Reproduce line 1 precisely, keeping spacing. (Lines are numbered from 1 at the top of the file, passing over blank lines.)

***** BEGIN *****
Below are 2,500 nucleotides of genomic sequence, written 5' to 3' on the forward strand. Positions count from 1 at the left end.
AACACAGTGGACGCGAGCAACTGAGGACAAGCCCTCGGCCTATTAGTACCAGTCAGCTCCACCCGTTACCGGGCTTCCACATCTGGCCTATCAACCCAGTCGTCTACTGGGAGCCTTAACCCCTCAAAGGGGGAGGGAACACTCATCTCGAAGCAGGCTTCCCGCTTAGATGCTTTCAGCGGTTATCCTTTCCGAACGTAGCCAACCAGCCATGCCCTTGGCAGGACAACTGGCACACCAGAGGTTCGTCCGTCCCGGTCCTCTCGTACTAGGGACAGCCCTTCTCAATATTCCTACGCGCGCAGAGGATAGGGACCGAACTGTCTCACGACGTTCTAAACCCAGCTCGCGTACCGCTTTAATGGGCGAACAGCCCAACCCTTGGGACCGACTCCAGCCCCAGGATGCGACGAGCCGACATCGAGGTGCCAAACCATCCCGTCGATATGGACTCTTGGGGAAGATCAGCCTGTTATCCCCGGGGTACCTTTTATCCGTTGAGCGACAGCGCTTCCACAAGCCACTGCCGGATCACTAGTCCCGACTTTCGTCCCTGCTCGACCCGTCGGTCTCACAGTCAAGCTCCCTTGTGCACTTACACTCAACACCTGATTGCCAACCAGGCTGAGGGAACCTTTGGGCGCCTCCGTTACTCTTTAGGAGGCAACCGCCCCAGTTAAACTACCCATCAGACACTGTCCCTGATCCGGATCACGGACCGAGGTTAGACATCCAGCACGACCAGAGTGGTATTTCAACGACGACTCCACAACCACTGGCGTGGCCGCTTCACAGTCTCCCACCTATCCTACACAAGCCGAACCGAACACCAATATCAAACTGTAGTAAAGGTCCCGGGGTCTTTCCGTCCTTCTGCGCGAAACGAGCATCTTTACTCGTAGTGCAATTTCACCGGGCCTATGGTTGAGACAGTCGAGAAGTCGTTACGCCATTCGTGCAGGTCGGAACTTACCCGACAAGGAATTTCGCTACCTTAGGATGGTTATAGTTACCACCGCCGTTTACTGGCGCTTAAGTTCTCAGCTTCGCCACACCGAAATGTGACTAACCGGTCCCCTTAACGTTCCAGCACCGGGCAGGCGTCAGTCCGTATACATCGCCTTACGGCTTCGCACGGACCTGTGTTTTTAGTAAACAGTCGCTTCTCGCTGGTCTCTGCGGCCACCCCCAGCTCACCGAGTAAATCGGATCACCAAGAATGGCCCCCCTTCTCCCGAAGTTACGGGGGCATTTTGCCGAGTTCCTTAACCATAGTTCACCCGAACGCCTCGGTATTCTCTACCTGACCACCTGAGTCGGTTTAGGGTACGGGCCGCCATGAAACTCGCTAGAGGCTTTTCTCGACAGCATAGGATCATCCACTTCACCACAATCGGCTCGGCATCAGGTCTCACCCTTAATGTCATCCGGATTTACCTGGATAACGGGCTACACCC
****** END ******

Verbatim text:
Below are 2,500 nucleotides of genomic sequence, written 5' to 3' on the forward strand. Positions count from 1 at the left end.